What's my conclusion? That if you're buying something carried by Chris' Coffee - buy it from him. I can easily imagine another vendor shrugging his shoulders at the sloping top problem and suggesting I live with it. And I can also visualize much more hassles with regard to the multiple electronic failure, both in time and frustration. Chris has lots of parts immediately available, including circuit boards. A different vendor might have had to get a new one shipped from Europe. With Chris there was no wait. Well, except for the postal service, that is. Chris' Coffee really does strive to do everything they can in order to make the customer happy. I went with them, even though they're on the opposite coast from me, and have been very happy I did so.
Now, what about the coffee? The few weeks we were separated from the machine illustrated just how expected a part of our daily routine it had become. The machine allows me to make excellent espresso - so good that we have a very hard time ordering espresso at a restaurant anymore. It may be that an even better experience could be had with a double-boiler machine but, if so, I doubt the difference would be more than marginal. The Rituale has proven very easy to tweak. I've turned the steam pressure way down, way up and am currently happy at 1.1 bar. Trivial to modify in order to experiment with what's best for latte art steaming.
I'm not thrilled with the amount of water that collects in the drip tray. The drip tray is very large and yet it fills fast. This is because Chris modified my machine for direct plumbing and all the water that normally gets diverted to the internal tank gets dumped into the drip tray. Needs emptying quite regularly. I am also surprised at how much water needs to be flushed through the E61 head. 10-12 ounces is needed to get the temp down to espresso levels. Without this flush it's at 210 degrees. I've read how some only flush 6 ounces but that's definitely insufficient for my machine.
The manufacturing tolerances aren't superb. The discharge nozzle doesn't actually direct the water into the drip tray but rather onto the tray. Chris sent some silicon tubing that I installed to redirect the flow but it would have been nice if the nozzle actually emptied into the drip tray to start with. The top grid doesn't easily slip into place but has to be muscled into position. Simply a case of imperfect sizing of the metal. The chrome is starting to wear off on the edges of the portafilters - don't know if this is happening faster or slower than usual. Our usage is about 8 cups per day. Maintenance has been easy - I back flush regularly and do a detergent backflush once a month. The hot water spigot is nice. I use it occasionally to make an Americano and when I'm making a dessert coffee it's a convenient way to add a touch of hot water to a gob of chocolate syrup to make it more liquidy. But 95 percent of the time all I use is the E61 and steamer.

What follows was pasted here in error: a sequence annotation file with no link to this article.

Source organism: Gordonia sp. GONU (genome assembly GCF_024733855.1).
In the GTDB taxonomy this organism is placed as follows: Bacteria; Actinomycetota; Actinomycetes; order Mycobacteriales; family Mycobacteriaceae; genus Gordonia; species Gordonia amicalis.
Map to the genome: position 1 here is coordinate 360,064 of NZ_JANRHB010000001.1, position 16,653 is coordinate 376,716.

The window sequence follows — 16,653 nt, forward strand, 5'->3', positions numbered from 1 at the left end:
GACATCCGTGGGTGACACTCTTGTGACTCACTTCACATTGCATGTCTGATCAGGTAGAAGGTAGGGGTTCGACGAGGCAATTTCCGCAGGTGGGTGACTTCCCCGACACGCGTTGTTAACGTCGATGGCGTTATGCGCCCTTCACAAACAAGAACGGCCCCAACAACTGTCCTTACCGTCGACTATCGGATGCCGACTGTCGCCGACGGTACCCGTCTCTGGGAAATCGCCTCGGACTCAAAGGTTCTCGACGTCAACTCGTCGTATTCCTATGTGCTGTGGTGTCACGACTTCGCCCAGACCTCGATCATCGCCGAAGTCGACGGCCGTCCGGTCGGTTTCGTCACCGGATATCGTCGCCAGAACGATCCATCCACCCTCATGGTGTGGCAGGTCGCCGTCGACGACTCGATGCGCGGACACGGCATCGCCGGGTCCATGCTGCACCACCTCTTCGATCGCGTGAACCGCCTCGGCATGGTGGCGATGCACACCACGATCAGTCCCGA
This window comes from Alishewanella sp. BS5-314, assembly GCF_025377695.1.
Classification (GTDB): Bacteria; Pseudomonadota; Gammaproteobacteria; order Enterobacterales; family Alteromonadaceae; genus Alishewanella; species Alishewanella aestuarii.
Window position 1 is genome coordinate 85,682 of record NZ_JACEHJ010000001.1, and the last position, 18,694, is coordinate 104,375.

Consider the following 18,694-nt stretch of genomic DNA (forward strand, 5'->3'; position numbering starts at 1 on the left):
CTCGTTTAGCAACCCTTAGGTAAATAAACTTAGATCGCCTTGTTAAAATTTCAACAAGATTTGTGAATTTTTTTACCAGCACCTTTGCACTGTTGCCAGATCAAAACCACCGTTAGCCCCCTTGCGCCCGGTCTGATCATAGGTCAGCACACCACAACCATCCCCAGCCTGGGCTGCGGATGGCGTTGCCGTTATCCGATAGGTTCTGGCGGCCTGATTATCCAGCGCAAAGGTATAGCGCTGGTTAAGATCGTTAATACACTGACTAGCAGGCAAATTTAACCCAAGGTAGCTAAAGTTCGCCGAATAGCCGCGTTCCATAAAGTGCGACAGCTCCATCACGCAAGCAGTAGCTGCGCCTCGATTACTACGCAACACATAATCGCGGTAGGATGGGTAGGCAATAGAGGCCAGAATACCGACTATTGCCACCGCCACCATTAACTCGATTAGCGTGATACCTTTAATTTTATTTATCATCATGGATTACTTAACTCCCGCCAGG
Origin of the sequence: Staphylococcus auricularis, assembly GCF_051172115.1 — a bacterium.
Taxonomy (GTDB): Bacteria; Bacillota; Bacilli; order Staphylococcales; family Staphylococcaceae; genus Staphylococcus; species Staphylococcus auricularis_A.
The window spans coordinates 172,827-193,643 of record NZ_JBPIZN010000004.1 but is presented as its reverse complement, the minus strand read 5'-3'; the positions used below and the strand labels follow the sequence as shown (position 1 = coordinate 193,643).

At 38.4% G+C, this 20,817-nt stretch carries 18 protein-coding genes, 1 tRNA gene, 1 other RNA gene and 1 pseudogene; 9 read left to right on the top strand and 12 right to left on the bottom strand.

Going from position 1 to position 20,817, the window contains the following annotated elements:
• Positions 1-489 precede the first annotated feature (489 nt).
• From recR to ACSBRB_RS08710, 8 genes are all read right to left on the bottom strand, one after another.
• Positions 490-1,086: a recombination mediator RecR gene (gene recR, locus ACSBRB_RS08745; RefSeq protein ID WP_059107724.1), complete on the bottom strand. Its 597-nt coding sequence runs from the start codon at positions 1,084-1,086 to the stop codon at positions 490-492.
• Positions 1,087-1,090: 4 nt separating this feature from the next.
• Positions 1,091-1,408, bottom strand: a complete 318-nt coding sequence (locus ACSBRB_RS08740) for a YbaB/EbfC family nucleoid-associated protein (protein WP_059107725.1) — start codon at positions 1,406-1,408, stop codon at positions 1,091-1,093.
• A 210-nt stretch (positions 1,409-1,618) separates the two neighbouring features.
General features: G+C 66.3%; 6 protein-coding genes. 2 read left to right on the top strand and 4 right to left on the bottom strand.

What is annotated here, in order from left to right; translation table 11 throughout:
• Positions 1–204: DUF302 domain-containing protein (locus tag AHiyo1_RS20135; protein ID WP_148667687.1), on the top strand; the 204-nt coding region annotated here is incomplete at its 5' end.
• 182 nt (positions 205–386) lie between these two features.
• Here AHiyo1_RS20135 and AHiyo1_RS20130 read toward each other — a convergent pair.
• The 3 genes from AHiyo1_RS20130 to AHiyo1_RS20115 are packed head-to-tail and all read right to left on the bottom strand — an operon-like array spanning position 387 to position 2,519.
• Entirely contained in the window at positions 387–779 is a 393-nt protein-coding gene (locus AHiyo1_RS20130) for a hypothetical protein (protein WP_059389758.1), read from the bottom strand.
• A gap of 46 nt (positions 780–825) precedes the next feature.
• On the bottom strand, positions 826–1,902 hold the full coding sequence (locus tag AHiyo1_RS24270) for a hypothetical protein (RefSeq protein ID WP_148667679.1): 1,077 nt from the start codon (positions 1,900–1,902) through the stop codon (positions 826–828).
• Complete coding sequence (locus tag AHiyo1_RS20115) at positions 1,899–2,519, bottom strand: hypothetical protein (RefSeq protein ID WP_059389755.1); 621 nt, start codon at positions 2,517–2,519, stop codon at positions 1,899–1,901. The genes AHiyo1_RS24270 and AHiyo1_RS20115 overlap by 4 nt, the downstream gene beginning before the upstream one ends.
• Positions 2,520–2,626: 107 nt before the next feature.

I have found that the steaming speed depends very strongly on the pressure. I had lowered it to 0.9 bar after reading some posts that recommended this level and noticed that the steaming time got VERY long. At 1.1 bar the steaming is quick. Much depends on how much milk is being steamed and, as already mentioned, it's easy to experiment by altering the pressure.
The Rituale gets big compliments from visitors, both for the appearance and for the quality of the espresso drinks. It's fun to make someone a good latte and have them ask why it is sweet and full rather than bitter and dry, even though no sugar was added. One by one I'm able to demonstrate to my friends the difference between Starbucks and "real" espresso drinks.
So, overall I'm still a happy camper. All of the serious problems were dealt with quickly by Chris' Coffee and the remaining issues aren't a big deal. I may modify the top grid one of these days but for now I'll just continue to practice my latte art and enjoy my espresso.